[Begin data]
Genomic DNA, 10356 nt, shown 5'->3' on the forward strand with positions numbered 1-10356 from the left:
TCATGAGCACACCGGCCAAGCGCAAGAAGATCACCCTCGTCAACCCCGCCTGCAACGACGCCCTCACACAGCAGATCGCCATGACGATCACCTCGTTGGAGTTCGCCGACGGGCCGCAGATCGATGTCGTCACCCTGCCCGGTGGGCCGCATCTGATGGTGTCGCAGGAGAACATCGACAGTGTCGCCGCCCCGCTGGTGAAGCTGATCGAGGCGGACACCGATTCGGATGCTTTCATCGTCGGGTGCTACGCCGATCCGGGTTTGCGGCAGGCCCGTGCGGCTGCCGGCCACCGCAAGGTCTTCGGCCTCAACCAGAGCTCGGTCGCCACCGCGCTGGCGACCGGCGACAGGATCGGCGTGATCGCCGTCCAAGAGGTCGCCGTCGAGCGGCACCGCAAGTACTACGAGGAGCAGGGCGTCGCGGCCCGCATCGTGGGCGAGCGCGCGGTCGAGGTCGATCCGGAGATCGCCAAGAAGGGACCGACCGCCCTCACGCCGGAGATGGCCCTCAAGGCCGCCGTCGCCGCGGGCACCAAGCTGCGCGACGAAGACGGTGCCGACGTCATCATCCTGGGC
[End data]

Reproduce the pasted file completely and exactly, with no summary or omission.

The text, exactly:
Genomic DNA, 10356 nt, shown 5'->3' on the forward strand with positions numbered 1-10356 from the left:
TCATGAGCACACCGGCCAAGCGCAAGAAGATCACCCTCGTCAACCCCGCCTGCAACGACGCCCTCACACAGCAGATCGCCATGACGATCACCTCGTTGGAGTTCGCCGACGGGCCGCAGATCGATGTCGTCACCCTGCCCGGTGGGCCGCATCTGATGGTGTCGCAGGAGAACATCGACAGTGTCGCCGCCCCGCTGGTGAAGCTGATCGAGGCGGACACCGATTCGGATGCTTTCATCGTCGGGTGCTACGCCGATCCGGGTTTGCGGCAGGCCCGTGCGGCTGCCGGCCACCGCAAGGTCTTCGGCCTCAACCAGAGCTCGGTCGCCACCGCGCTGGCGACCGGCGACAGGATCGGCGTGATCGCCGTCCAAGAGGTCGCCGTCGAGCGGCACCGCAAGTACTACGAGGAGCAGGGCGTCGCGGCCCGCATCGTGGGCGAGCGCGCGGTCGAGGTCGATCCGGAGATCGCCAAGAAGGGACCGACCGCCCTCACGCCGGAGATGGCCCTCAAGGCCGCCGTCGCCGCGGGCACCAAGCTGCGCGACGAAGACGGTGCCGACGTCATCATCCTGGGC